The best books on fieldwork in wild places

William E. Glassley Author Of A Wilder Time: Notes from a Geologist at the Edge of the Greenland Ice
By William E. Glassley

The Books I Picked & Why

The Log from the Sea of Cortez

By John Steinbeck

The Log from the Sea of Cortez

Why this book?

Although best known for his extraordinary works of fiction, John Steinbeck’s sensitivity to place is most profoundly exposed in this daily account of his expedition to the Gulf of California with his good friend and marine biologist, Ed Ricketts. Their research on this remote body of water carried them into a world of deep insights about life, philosophy, and the nature of being that Steinbeck’s exquisite prose allows the reader to experience. Repeatedly, the important consequences of living in isolation from the rest of the world is beautifully conveyed. A lyrical unity of science, reflection, solitude, and the value of wilderness.


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The Fragile Edge: Diving and Other Adventures in the South Pacific

By Julia Whitty

The Fragile Edge: Diving and Other Adventures in the South Pacific

Why this book?

The relationship between ourselves and the sea is commonly constrained by beaches and tides. But Julia Whitty, deep-sea diver, and filmmaker opens the mind to the richness of deep waters through the scientific and soulful journeys she poetically shares in this book. Her time spent working in the South Pacific allows an expansion of our own experiences of the wild world. The delicate relationships of life’s many forms, from whales and sharks to rays and coral, contained within Earth’s liquid artistry, offers an opportunity to enrich our understanding of connections we seldom perceive but which, once acknowledged, expand the perception of life’s wealth.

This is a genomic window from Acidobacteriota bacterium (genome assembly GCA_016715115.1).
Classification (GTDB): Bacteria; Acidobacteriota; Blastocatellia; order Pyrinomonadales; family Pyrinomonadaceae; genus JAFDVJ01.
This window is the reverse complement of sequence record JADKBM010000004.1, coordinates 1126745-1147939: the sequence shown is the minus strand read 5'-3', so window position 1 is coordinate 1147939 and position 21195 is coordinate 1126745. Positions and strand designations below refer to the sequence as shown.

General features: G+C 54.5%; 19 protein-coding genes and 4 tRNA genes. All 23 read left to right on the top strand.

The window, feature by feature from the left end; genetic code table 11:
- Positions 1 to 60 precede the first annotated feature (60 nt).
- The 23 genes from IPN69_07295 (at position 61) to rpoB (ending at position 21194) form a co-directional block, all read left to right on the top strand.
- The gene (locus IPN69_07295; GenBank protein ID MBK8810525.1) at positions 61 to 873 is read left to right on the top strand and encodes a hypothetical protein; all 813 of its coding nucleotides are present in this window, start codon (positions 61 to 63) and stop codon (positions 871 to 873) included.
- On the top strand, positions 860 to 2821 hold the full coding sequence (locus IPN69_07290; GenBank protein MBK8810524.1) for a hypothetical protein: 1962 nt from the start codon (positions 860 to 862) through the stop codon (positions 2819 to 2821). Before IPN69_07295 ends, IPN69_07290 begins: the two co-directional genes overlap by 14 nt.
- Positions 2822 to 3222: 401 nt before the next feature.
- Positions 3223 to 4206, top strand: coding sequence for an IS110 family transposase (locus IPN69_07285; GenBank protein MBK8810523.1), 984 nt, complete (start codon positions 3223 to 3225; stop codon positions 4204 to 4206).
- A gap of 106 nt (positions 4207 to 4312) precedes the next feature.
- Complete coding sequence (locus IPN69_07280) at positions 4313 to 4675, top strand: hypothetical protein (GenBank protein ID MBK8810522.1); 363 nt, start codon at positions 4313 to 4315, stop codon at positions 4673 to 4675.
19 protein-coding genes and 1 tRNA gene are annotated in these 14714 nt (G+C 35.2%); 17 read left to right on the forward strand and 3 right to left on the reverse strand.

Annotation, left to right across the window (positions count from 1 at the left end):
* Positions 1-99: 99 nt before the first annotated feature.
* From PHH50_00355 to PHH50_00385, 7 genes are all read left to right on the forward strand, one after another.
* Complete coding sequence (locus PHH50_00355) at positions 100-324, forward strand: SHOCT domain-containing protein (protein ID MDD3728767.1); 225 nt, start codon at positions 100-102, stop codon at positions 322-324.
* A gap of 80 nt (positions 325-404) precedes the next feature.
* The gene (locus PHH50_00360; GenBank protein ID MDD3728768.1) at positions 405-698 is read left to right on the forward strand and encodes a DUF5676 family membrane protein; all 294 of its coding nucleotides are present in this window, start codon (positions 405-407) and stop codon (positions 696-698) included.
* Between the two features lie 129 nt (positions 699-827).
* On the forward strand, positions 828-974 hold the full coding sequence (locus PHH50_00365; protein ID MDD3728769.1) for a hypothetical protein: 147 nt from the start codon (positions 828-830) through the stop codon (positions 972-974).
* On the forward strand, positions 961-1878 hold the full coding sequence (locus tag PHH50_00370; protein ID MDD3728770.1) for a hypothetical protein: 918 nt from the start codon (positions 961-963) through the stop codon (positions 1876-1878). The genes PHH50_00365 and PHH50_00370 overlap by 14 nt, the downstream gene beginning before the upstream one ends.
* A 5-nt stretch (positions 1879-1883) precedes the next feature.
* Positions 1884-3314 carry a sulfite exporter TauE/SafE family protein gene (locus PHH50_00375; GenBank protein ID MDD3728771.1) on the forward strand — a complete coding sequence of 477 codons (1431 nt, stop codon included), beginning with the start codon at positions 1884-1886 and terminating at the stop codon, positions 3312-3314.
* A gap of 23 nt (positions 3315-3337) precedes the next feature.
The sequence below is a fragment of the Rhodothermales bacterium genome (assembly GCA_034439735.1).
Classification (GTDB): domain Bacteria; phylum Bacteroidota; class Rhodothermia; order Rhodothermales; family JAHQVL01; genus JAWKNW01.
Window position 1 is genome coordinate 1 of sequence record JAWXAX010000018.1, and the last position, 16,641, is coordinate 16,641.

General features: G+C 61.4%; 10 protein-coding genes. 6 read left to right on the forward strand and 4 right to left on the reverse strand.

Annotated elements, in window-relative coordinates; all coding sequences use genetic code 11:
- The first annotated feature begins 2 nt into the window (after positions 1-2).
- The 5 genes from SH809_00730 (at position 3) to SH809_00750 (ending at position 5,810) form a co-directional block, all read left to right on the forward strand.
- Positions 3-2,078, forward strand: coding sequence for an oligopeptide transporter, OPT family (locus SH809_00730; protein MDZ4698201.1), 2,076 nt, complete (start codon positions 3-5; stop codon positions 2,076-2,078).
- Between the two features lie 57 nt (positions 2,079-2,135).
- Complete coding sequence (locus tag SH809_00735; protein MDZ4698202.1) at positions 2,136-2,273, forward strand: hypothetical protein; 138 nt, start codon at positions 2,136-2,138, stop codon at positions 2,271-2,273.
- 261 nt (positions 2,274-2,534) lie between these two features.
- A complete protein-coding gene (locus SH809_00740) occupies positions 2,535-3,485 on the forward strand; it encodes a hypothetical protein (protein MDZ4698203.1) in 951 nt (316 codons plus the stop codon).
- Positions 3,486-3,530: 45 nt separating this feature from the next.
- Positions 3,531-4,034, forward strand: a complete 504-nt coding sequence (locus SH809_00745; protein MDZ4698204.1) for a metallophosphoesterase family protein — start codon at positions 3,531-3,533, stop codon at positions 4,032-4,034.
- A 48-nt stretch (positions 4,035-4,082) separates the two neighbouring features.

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Ice Rivers: A Story of Glaciers, Wilderness, and Humanity

By Jemma Wadham

Ice Rivers: A Story of Glaciers, Wilderness, and Humanity

Why this book?

Academic research into glacial processes seldom inspires deep reflection, but this fine book dramatically changes that narrative. Although Jemma Wadham does an outstanding job providing an introduction to the physical science of glaciology, her emotionally rich descriptions of many expeditions to study the melting ice around the world underscores why fieldwork matters. She frankly presents personal challenges, life-threatening health issues, and the arduous reality of living on the fringe of massive ice sheets and glaciers in a way that exposes the deeply human experience of academic scientific research in wild nature.


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The Immense Journey

By Loren Eiseley

The Immense Journey

Why this book?

In this eloquent exploration, Loren Eiseley poetically describes his experiences conducting anthropological field research, and the reflections that work inspired. The Immense Journey is that rare blend of scientific curiosity, wonder, and wisdom that humbly explores the deep questions about human existence, inspiring rather than preaching. Although conveying with precision field observations and research endeavors, this book is, in reality, a literary masterpiece.


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Pilgrim at Tinker Creek

By Annie Dillard

Pilgrim at Tinker Creek

Why this book?

In the domain of nature writing, few books are as wondrous as Pilgrim at Tinker Creek. In a voice that is uniquely creative and with an eye that probes below immediate impressions, Annie Dillard delves into the purest world of emotional experience of place. Her prose invariably captivates and surprises. Although her field excursions were local her vision was vast. This book revolutionized my view of fieldwork and nature writing, teaching me that brilliant writing, ingeniously phrased, can transport the imagination to a new sense of the world.


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